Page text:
It was a soft, reposeful summer landscape, as lovely as a dream, and as lonesome as Sunday. The air was full of the smell of flowers, and the buzzing of insects, and the twittering of birds, and there were no people, no wagons, there was no stir of life, nothing going on. The road was mainly a winding path with hoof-prints in it, and now and then a faint trace of wheels on either side in the grass--wheels that apparently had a tire as broad as one's hand.
Presently a fair slip of a girl, about ten years old, with a cataract of golden hair streaming down over her shoulders, came along. Around her head she wore a hoop of flame-red poppies. It was as sweet an outfit as ever I saw, what there was of it. She walked indolently along, with a mind at rest, its peace reflected in her innocent face. The circus man paid no attention to her; didn't even seem to see her. And she--she was no more startled at his fantastic make-up than if she was used to his like every day of her life. She was going by as indifferently as she might have gone by a couple of cows; but when she happened to notice me, then there was a change! Up went her hands, and she was turned to stone; her mouth dropped open, her eyes stared wide and timorously, she was the picture of astonished curiosity touched with fear. And there she stood gazing, in a sort of stupefied fascination, till we turned a corner of the wood and were lost to her view. That she should be startled at me instead of at the other man, was too many for me; I couldn't make head or tail of it. And that she should seem to consider me a spectacle, and totally overlook her own merits in that respect, was another puzzling thing, and a display of magnanimity, too, that was surprising in one so young. There was food for thought here. I moved along as one in a dream.
As we approached the town, signs of life began to appear. At intervals we passed a wretched cabin, with a thatched roof, and about it small fields and garden patches in an indifferent state of cultivation. There were people, too; brawny men, with long, coarse, uncombed hair that hung down over their faces and made them look like animals. They and the women, as a rule, wore a coarse tow-linen robe that came well below the knee, and a rude sort of sandal, and many wore an iron collar. The small boys and girls were always naked; but nobody seemed to know it. All of these people stared at me, talked about me, ran into the huts and fetched out their families to gape at me; but nobody ever noticed that other fellow, except to make him humble salutation and get no response for their pains.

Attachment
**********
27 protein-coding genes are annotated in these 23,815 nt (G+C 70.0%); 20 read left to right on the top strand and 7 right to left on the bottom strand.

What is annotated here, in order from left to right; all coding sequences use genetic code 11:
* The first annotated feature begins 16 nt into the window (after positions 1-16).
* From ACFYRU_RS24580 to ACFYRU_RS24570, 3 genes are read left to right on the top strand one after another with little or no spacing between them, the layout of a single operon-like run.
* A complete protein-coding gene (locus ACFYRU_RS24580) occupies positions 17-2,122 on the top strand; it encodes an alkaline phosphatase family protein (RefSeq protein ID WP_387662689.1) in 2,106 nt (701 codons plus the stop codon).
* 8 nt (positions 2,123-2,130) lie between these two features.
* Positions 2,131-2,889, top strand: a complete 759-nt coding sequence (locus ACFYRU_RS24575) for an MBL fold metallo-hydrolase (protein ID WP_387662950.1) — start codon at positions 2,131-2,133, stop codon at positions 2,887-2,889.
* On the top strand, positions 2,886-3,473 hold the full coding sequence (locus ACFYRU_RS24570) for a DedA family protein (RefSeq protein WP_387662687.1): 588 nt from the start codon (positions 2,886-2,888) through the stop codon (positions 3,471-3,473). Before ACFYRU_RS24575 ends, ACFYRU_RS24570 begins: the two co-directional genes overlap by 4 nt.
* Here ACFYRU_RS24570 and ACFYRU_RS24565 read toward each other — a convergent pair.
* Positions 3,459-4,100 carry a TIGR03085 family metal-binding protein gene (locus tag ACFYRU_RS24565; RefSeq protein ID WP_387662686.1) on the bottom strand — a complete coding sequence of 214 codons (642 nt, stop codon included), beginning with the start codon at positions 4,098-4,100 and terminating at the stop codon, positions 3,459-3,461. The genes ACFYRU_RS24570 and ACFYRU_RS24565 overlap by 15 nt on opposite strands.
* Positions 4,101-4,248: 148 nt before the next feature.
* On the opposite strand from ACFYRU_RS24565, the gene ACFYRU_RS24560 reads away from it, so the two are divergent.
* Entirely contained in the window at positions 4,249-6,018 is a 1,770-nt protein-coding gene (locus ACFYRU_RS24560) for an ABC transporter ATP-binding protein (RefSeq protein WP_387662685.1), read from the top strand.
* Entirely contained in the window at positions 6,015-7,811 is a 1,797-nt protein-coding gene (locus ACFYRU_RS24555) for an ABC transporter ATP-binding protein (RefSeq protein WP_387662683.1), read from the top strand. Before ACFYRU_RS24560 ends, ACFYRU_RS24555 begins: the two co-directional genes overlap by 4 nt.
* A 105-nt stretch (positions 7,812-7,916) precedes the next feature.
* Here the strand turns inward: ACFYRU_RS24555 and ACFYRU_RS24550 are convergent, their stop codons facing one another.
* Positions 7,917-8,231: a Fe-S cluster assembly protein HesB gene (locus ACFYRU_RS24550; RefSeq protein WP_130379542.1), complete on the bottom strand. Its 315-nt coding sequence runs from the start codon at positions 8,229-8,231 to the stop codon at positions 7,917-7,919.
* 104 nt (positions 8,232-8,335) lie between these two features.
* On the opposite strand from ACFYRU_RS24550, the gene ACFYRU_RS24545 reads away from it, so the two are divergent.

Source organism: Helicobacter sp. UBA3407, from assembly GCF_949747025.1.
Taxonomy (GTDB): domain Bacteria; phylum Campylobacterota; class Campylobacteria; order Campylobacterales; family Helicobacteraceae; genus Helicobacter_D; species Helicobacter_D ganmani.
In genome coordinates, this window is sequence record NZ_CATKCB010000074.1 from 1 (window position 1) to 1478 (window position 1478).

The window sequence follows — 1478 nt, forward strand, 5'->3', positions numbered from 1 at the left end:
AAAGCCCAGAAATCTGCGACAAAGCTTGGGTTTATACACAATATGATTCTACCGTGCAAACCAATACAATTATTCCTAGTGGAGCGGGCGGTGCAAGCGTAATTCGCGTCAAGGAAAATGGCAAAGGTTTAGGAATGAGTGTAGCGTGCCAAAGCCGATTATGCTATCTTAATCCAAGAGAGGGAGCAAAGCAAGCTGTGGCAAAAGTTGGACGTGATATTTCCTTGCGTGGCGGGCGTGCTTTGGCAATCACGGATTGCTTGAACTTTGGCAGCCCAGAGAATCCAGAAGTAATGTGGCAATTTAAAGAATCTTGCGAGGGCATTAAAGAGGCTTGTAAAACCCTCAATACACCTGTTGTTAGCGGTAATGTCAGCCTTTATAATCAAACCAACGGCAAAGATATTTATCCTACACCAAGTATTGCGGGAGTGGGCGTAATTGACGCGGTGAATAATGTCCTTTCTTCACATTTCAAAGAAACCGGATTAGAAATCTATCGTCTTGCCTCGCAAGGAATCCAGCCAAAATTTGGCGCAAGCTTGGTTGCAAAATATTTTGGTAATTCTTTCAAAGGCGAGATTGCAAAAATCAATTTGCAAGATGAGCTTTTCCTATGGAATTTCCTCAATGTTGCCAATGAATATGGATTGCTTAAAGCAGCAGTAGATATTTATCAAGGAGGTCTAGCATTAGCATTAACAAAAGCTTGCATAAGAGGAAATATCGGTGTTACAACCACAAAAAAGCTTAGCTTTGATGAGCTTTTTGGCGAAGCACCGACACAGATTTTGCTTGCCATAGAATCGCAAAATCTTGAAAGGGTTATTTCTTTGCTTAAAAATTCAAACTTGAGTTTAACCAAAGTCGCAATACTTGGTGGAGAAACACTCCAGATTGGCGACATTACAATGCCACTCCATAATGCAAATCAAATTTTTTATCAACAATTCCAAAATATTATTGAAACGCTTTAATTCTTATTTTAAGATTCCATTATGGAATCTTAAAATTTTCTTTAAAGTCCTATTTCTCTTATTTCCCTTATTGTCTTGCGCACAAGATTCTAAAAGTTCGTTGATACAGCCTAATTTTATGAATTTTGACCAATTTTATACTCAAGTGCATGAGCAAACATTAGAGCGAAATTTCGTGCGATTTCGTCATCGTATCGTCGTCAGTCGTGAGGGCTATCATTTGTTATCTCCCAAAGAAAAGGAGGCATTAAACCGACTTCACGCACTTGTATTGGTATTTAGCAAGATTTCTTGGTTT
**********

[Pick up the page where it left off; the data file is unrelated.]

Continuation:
In the town were some substantial windowless houses of stone scattered among a wilderness of thatched cabins; the streets were mere crooked alleys, and unpaved; troops of dogs and nude children played in the sun and made life and noise; hogs roamed and rooted contentedly about, and one of them lay in a reeking wallow in the middle of the main thoroughfare and suckled her family. Presently there was a distant blare of military music; it came nearer, still nearer, and soon a noble cavalcade wound into view, glorious with plumed helmets and flashing mail and flaunting banners and rich doublets and horse-cloths and gilded spearheads; and through the muck and swine, and naked brats, and joyous dogs, and shabby huts, it took its gallant way, and in its wake we followed. Followed through one winding alley and then another,--and climbing, always climbing-till at last we gained the breezy height where the huge castle stood. There was an exchange of bugle blasts; then a parley from the walls, where men-at-arms, in hauberk and morion, marched back and forth with halberd at shoulder under flapping banners with the rude figure of a dragon displayed upon them; and then the great gates were flung open, the drawbridge was lowered, and the head of the cavalcade swept forward under the frowning arches; and we, following, soon found ourselves in a great paved court, with towers and turrets stretching up into the blue air on all the four sides; and all about us the dismount was going on, and much greeting and ceremony, and running to and fro, and a gay display of moving and intermingling colors, and an altogether pleasant stir and noise and confusion.